With the rise of China as a new economic and military superpower that is significantly redefining the world order, interest in China and Chinese culture has increased over the years. Social, economic, political, and military events in China frequently occupy Western headlines and many of these headlines focus on certain questions. How do we comprehend China as a new economic-military power? Will the myth of economic growth soon run its course? How long can continuously deteriorating morality sustain Chinese society? Summing up all of these headlines is the desire to understand how China’s seemingly conflicting characteristics can coexist. It is vital to understand China's rising influence in the world against the backdrop of its struggling society. No one doubts that beneath the surface of economic prosperity, China faces great challenges ranging from various forms of large-scale social unrest to problems in everyday human life such as child-rearing, education, business ethics, employment, housing, the environment, aging, etc. And to compound these problems further, a wealthier China is now exporting its problems to the world.
A good example of China’s social struggles and how they are impacting the world is the lack of trust concerning food safety in China. This matter is a primary concern in people’s daily lives and continues to grow as the media has exposed more and more severe cases in the past ten years ranging from using industrial waste to make medicine capsules to extracting cooking oil from sewer dumps. One of the most attention getting stories was identifying life-threatening doses of harmful ingredients in a number of popular brands’ baby formulas. Because this faulty formula was proven to cause the deaths of several infants, many parents have become obsessed with purchasing their formula from overseas regardless of the cost. In order to guarantee sufficient supply for their own infants, Hong Kong, Europe, and North American countries have started to implement new policies limiting the amount of formula visitors can take out of the country.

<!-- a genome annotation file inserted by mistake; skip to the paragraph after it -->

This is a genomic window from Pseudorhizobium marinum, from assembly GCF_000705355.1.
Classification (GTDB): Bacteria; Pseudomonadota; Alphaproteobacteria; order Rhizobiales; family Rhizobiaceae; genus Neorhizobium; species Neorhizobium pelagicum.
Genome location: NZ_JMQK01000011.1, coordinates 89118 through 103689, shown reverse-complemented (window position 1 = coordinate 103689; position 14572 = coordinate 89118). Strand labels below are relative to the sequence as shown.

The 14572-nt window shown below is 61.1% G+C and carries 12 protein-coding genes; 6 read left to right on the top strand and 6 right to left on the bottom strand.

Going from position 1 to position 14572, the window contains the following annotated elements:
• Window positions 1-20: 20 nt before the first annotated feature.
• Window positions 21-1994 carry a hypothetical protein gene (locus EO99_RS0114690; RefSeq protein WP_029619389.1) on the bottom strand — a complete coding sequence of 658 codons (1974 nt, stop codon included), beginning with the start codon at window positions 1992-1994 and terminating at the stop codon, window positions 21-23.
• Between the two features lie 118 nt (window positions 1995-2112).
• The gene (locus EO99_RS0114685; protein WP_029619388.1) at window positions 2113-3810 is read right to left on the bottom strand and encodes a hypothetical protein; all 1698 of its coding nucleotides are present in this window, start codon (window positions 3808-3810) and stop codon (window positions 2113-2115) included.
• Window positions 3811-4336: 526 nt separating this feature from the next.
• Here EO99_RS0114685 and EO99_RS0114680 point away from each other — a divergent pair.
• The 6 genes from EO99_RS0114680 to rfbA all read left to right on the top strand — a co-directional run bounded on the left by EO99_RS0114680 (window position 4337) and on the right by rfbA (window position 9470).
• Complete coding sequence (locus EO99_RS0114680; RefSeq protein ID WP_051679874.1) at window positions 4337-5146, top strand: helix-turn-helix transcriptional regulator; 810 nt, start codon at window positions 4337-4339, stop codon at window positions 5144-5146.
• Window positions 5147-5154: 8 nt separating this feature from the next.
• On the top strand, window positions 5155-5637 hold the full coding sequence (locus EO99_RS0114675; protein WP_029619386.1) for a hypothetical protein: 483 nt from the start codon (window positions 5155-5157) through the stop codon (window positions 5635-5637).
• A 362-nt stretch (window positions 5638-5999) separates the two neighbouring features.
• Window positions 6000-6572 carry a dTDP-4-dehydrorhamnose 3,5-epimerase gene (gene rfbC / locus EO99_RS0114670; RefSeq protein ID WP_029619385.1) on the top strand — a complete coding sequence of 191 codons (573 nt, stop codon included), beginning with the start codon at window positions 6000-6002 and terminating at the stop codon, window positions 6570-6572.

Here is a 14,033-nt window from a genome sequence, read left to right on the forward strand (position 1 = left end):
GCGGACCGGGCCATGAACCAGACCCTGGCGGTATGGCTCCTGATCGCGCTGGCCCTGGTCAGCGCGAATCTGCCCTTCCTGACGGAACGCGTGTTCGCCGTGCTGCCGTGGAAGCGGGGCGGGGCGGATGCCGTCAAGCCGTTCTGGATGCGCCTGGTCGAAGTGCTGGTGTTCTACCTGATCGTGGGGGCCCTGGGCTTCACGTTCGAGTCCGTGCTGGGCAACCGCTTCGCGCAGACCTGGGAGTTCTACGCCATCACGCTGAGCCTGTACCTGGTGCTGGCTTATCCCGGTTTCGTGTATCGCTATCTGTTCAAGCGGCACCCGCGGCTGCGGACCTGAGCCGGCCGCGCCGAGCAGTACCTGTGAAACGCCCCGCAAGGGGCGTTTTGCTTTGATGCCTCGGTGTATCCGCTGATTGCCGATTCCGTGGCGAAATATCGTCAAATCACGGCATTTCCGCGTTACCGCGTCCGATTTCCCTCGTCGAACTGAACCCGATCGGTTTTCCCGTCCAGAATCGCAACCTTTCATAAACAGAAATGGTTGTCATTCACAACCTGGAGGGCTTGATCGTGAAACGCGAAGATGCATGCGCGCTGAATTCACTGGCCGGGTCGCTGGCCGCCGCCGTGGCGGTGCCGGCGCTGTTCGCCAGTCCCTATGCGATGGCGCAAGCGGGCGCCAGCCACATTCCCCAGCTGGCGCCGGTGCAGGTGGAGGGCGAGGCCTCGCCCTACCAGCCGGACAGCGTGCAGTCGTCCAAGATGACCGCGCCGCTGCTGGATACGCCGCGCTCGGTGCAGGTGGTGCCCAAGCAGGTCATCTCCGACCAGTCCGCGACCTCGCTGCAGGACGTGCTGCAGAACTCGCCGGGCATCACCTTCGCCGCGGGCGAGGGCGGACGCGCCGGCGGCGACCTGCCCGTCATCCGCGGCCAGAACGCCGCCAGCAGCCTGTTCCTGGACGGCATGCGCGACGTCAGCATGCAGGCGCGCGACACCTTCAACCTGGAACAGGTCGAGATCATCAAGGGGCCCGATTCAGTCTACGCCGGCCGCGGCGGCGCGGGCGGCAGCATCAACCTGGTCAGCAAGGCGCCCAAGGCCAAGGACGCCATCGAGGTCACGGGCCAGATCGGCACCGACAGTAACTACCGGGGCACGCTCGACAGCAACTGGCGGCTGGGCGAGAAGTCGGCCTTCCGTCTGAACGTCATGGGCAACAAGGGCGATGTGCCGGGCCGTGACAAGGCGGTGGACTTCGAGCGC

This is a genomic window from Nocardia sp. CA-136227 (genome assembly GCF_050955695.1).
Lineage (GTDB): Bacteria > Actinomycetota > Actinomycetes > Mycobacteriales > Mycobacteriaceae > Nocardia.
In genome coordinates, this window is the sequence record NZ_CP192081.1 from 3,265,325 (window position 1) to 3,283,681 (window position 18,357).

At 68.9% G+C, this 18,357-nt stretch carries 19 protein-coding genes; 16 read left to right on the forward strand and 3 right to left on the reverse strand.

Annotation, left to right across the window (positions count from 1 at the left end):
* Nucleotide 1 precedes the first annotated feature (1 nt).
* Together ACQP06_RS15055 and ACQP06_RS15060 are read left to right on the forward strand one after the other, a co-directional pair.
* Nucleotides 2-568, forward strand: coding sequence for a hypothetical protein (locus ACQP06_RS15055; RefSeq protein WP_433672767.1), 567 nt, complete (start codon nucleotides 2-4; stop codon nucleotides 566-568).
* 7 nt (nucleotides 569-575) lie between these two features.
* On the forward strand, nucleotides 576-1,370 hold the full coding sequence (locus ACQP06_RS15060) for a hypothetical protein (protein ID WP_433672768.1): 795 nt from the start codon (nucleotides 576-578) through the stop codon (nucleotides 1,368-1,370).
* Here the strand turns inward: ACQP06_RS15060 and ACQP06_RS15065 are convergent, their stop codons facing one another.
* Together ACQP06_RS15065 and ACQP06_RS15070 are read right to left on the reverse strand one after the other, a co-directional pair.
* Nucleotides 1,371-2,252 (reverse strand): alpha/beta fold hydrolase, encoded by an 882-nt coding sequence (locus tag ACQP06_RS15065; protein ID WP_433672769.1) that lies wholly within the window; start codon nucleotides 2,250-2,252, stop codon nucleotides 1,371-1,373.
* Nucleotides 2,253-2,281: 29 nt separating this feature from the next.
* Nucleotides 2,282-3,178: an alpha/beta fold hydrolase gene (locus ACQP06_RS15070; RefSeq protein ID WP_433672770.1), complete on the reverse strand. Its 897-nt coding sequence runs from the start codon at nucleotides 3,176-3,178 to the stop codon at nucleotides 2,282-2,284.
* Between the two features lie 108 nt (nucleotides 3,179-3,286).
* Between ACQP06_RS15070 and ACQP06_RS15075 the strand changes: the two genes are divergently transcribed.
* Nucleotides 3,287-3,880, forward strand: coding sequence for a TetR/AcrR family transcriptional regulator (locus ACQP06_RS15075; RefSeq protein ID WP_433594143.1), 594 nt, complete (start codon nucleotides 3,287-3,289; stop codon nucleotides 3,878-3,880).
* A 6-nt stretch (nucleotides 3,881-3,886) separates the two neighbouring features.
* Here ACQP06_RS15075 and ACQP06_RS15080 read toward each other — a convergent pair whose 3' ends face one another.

Moral corruption in human life, public and private, is a major cause of the aforementioned problems and this corruption points to a deeper crisis of humanity. After sixty years of consistent atheistic education and radical efforts to erase traditional cultural values, the experiment to entirely westernize China and Chinese culture with Marxism is bearing bitter fruit. Confucianism’s view of humanity and its social norms have been irreversibly lost. No one knows what humanity and culture are headed towards. The post-atheism age has left people brainwashed with little fear of any super-natural power or being. Chinese society has been thrown back to BC500 when different thoughts, philosophies, and religions were all competing for the people’s heart, mind, and allegiance.
This is a time of cultural reconstruction after cultural revolution. Though the situation is worse now than the last time China went through such upheaval, nevertheless, the circumstances are better because we have the gospel that saves through Christ's death and resurrection. There is a better hope.